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Advertising A Job Below The Minimum Wage

Advertising a job below the minimum wage

Advertising a job close to or at the minimum wage results in a number of considerations, especially as the minimum wage varies by age.

As a reminder, the current minimum wages are:

Year 23 and over 21 to 22 18 to 20 16 to 17 Apprentice

April

(current hourly rate)

£8.91 £8.36 £6.56 £4.62 £4.30

To put the salaries in context, assuming an 8 hour day, with 260 working days a year, means a total of 2080 hours.

Year 23 and over 21 to 22 18 to 20 16 to 17 Apprentice
April 2021 (current hourly rate) £14,976 £14,456 £11,544 £8,320 £7,072

This post came to fruition after seeing a job (found on the 4th January 2017) with a headline figure of £7 an hour (lower than the £7.20 minimum in 2017). To be fair to the company, they do make it clear that employees would be paid at or above the minimum wage which is appropriate for their age.

It does raise issues though regarding whether advertising a job with a rate of pay below the maximum minimum is age discriminatory? Would having the lower rate of pay put off people over 25 (the 2017 age bracket) applying?

 

When advertising your job, you will have a number of options which you can take:

 

  1. Advertise the rate of pay at the maximum minimum wage, and make it clear in the advert that it is the maximum figure.
  2. A number of job sites allow you to advertise your role with a salary range, which again would allow you to provide the range of salaries.

When recruiting a role at the minimum wage, you do need to be very careful that age discrimination doesn’t happen. You must not ask someone’s age at the interview, even if the person’s age will have an impact on your business.

 

On the other hand, the reduced minimum wages are in place to help reduce the number of under 23s who are unemployed, as in reality, it is normally fairly easy for an employer to identify the age of a person based on their school record.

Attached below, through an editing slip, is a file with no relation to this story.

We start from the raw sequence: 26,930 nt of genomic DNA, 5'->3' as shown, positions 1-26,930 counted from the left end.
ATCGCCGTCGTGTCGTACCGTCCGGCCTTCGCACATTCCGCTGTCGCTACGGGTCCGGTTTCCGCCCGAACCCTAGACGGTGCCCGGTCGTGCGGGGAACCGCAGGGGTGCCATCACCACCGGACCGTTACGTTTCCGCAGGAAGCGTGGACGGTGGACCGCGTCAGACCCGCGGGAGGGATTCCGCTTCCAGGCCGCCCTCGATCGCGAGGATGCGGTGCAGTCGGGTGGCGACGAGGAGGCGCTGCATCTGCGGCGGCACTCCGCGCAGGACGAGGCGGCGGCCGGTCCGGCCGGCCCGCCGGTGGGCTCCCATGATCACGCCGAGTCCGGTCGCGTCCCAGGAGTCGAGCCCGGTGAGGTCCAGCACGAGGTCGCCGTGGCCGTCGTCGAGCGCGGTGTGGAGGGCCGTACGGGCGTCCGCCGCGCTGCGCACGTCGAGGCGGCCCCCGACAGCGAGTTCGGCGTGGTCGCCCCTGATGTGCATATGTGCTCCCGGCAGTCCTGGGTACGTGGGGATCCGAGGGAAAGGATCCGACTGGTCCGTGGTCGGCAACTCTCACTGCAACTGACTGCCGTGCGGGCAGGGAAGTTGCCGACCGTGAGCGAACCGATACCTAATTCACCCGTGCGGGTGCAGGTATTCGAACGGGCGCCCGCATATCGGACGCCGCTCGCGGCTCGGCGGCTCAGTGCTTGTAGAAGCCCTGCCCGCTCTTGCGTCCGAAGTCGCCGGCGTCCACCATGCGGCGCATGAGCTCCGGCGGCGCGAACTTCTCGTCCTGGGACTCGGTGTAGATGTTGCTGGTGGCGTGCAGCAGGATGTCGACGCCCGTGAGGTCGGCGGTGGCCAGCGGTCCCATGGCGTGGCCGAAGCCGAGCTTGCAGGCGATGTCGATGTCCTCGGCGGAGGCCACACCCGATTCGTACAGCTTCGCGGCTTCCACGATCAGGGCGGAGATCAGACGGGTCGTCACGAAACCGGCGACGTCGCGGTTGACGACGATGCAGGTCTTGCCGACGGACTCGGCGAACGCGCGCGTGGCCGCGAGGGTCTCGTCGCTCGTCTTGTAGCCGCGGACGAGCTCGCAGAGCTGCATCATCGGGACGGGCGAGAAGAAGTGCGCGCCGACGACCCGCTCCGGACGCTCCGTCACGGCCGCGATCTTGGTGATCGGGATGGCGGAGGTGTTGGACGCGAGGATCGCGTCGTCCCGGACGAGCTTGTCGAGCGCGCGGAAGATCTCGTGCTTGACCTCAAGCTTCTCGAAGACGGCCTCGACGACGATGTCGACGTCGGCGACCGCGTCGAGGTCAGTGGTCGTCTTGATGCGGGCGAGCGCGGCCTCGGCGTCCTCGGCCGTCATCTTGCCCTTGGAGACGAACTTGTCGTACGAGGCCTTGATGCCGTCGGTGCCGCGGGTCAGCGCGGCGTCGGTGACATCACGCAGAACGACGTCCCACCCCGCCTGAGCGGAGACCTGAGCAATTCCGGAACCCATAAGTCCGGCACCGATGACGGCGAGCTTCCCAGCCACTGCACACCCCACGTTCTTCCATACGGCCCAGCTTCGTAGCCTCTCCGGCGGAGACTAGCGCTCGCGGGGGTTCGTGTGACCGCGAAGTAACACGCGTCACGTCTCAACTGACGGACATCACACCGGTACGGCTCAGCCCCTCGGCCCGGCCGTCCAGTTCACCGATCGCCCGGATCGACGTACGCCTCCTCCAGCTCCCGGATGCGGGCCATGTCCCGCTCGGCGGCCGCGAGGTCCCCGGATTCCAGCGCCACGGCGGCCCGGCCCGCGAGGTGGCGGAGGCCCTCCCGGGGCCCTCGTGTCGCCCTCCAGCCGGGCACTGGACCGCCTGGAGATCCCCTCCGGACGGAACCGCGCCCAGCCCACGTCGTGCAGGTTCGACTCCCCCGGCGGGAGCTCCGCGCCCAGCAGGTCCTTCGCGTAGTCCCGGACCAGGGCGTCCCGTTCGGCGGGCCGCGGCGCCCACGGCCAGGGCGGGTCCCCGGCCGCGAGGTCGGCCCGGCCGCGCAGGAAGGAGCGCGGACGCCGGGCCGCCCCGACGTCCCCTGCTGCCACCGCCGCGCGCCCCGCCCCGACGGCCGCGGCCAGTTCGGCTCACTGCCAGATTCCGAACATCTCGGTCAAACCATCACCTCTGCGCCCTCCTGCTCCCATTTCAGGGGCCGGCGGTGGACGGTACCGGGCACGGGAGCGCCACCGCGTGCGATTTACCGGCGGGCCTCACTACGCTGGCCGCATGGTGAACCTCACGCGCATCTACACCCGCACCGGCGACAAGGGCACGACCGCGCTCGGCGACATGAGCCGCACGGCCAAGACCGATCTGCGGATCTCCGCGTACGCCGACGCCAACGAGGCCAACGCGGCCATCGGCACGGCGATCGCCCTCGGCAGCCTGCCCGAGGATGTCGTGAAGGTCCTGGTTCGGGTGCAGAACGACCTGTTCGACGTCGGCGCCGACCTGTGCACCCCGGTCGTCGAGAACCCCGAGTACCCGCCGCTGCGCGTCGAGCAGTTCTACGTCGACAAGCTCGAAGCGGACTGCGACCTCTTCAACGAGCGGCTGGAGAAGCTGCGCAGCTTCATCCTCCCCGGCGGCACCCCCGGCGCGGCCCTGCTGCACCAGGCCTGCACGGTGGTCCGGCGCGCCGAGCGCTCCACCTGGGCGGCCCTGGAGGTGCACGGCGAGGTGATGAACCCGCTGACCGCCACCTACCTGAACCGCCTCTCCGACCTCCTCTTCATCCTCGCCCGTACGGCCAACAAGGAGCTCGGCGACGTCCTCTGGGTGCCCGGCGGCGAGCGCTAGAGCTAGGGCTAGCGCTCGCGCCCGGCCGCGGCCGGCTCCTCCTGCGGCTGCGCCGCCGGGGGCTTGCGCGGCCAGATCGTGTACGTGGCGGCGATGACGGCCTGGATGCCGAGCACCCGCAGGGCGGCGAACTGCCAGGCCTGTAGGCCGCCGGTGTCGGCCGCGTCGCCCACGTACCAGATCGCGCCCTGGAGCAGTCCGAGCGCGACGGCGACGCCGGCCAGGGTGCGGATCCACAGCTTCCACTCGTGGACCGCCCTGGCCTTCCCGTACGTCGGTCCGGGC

The advantages of minimum wage staff

 

Paying the minimum wage will give your business access to cheaper labour and is often appropriate for someone starting their career, working in an unskilled job, or when staff training is part of the initial recruitment package. Further advantages for your business include lower recruitment costs and motivating employees to work towards an internal promotion. 

The cons of employing at minimum wage

 

There are disadvantages of paying minimum wage, including only attracting lower-skilled workers, high staff turnover, poor general employee happiness, and the costs of retraining when onboarding replacements.

Tips for employing workers at minimum wage

 

To attract employees for minimum wage roles you should highlight how they will increase their pay. By presenting the opportunity for small pay increases over time. You motivate employees to take on the responsibility of improving their salary and validate better future prospects.

How to keep recruitment costs low

 

For help writing a job description we offer a wide range of job description templates and job advert templates. Be sure to keep up to date with the average salaries in the UK, before posting your job advert to ensure you are keeping up with competitor job roles.

For fixed cost recruitment/job advertising and flat fee recruitment on the most effective job boards, please contact the Hiring People team.

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